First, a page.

One June 11, 2012, Sergei Frolov, a businessman in the Russian town of Serov, got a phone call from a friend with a tempting offer: did Sergei want to join him for a ride on a plane?
Why not? Sergei thought. After all, this kind of thing doesn’t happen every day in Serov, because the small town in the Ural Mountains doesn’t have what you’d call an airport. It's just a landing field.
“But when I told him I was outside the city, my friend said, Sorry, you’re not going to make it on time. We're taking off,” Sergei said.
So Sergei didn’t make the flight. His friend joked he’d wave as they passed overhead.
And that's where the story really begins, because that evening the plane, a small AN-2 single engine biplane (which looks like a crop-duster), took off from the airfield in Serov with 13 people on board.
Then -- it just disappeared.
The initial TV reports were almost like a stereotype of Russians: they said locals had gotten drunk, among them a ranking police officer, and gone for a joy ride.
But there was no ‘black box.’ The AN-2 had a manually operated beacon that hadn’t been deployed. Most of the people on board hadn’t notified anyone they were getting on the plane, and there was no official clearance for the flight. In fact, there was no flight log at all.
And so, the search began.
Leonid Kazantsev, the head of the local Emergency Situations Ministry, says rescue teams started patrolling the forest.
“But we didn’t even know in which direction they flew,” Kazantsev said. “North? South? We had to consider a radius of 500 km in every direction.”
Over the ensuing weeks, some 2,000 police, rescuers and volunteers combed the thick forests of the Ural Mountains. Planes flew dozens upon dozens of search missions in the surrounding area. And still no sight of the plane.
Nikolai Pozharuk, a retired local lawyer who helped in the search effort, says that’s when people began to look for other explanations.
“When you see all this effort going into something and there's zero result, what else can you do?” he says. “They’re searching using high-tech equipment. It's a plane, not a pin. So you had this feeling that something here wasn’t quite right.”
One theory was terrorism. Maybe the plane had been hijacked? Another theory had the missing plane involved in a drug deal gone wrong. Still another, that the plane had drifted into the airspace of a nearby military base and been shot down.
Tatiana Sharafieva, a journalist with the local newspaper, Globus, says for most people the only theory that seemed far-fetched was that the AN-2 – a small aviation favorite throughout the former Soviet Union – had simply crashed.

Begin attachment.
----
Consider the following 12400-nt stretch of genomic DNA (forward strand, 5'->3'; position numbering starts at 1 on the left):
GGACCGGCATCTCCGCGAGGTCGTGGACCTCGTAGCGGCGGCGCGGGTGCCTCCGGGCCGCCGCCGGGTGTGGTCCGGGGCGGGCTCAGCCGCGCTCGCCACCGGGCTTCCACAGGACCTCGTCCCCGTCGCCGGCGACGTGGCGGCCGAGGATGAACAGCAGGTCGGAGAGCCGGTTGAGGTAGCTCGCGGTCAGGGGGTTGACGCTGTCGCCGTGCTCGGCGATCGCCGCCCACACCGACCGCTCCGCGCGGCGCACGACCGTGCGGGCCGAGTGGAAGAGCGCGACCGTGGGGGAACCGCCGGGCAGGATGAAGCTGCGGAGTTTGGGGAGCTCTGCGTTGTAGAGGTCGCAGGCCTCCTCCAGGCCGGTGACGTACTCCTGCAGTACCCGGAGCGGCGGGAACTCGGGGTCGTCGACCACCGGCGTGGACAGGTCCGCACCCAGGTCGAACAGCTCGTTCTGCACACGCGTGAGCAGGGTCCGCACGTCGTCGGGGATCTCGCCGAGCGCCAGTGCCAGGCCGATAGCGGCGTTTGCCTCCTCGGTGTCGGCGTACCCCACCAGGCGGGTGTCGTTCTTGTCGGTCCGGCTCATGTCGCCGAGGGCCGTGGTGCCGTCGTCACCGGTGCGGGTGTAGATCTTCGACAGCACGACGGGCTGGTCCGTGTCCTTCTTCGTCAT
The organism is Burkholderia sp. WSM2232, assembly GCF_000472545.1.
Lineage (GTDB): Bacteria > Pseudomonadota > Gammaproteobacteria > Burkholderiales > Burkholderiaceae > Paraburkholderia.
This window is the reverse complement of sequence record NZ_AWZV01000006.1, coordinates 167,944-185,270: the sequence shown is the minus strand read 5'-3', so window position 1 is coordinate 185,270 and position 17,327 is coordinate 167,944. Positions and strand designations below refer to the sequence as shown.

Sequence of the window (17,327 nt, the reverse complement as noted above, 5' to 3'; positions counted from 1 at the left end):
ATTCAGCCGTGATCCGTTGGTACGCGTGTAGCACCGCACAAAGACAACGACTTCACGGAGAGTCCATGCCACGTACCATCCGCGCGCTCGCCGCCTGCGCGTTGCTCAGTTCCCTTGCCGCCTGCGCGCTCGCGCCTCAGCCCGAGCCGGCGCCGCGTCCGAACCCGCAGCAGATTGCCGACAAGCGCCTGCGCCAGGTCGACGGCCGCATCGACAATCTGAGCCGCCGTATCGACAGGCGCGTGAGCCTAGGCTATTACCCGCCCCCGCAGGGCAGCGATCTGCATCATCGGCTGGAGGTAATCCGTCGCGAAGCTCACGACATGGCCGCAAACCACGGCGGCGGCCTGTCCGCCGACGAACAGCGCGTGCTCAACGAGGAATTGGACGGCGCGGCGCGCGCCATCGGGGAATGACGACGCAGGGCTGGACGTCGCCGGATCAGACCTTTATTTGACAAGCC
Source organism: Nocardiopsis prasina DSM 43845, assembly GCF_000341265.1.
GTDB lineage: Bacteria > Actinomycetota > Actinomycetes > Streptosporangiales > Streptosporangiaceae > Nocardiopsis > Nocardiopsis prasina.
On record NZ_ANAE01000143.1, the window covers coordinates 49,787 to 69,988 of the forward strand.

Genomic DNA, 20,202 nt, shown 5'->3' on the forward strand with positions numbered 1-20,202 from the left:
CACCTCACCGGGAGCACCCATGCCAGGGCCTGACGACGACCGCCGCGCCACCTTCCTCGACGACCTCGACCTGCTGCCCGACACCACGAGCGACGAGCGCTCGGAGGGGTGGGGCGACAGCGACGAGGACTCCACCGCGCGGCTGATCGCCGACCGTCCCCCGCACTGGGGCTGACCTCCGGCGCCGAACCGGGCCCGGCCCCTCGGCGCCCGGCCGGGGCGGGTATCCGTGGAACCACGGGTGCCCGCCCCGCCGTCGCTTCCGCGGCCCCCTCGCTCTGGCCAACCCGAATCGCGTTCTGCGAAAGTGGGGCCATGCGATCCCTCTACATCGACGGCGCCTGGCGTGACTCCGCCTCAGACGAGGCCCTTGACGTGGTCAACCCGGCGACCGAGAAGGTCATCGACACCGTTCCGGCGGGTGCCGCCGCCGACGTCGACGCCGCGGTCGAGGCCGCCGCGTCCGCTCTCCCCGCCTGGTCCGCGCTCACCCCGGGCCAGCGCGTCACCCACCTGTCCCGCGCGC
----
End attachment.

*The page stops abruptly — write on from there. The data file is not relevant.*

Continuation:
“Why? Because it was an AN-2. It’s old, but very reliable,” Sharafieva says. “Pilots will tell you it just doesn’t fall from the sky. It glides, so you can land it in the mountains, on water, even on the tops of trees. Even with engine trouble, it can make a soft landing like a paper airplane.”
So, where was the AN-2?
Shamans and seers began to contact authorities, claiming to know the exact coordinates of the missing plane. One man came forward with what he said were recordings of panicked transmissions from the crew. In the white noise and squelches, he said, you could make out calls for help, saying they were alive but injured and surrounded by bears.
The national media just fueled the wild speculation. Television programs interviewed psychics who claimed the plane was trapped in another dimensions -- the Ural’s own version of the Bermuda Triangle.
They pointed to the infamous ‘Dyatlov Pass’ incident – an unsolved mystery that led to the deaths of nine Soviet ski hikers in the northern Urals back in 1959.
Leonid Kazantsev, of the Serov Emergency Situations Ministry, says authorities say they checked out every theory, however bizarre. They came up empty and continued the ground search.
Then, in May of 2013, nearly a year later, several hunters in the woods near a swamp stumbled across the wreckage.
The plane was just 8 km from town. Somehow search crews just missed it.
Dmitriy Skryabin, a local journalist, was among the first on the scene.
“All our hopes that somehow they survived came to nothing. There was no grand conspiracy, no parallel universe. It was all much simpler. The plane had just crashed and burned,” he says.
The official investigation determined the plane’s wing clipped a treetop, driving the plane into the ground. It exploded on impact. Pilot error and, possibly, alcohol were cited in the report.
A criminal case was even launched against the pilot, though it was later dropped after the court noted the defendant was, in fact, deceased.
So what to make of all this?
Some locals say that in the crash, they see aspects of a typically Russian tragedy: Decaying infrastructure, and small town lives destroyed by liquor and a search for thrills. And in the rescue effort, says the retired lawyer, Nikolai, a showcase for misuse of state resources.
“Judging from everything we read and heard, it was a massive operation,” he says. “But then it turns out that half of that work wasn’t done. That’s the way it is here. You create the impression of active work and write the report so all the numbers add up.”
But it’s also a more universal story—one you see every time a plane goes missing. There’s the media overdrive, the embrace of theories that strain credulity, the hope against hope for survivors, and even after the wreck is discovered, answers that don’t really provide ‘answers.’
Even today, Serov is divided. Some believe the official account.
Others find it impossible to accept that searchers missed the plane when it was so close all along. Someone, they say, put it there.
Sergei Frolov, the guy who passed up a ride on the AN-2, says every morning on his drive to work, he still finds himself thinking about the plane, wondering what happened that evening in the sky.
He has his theories. But all he really knows is that he’ll never know.
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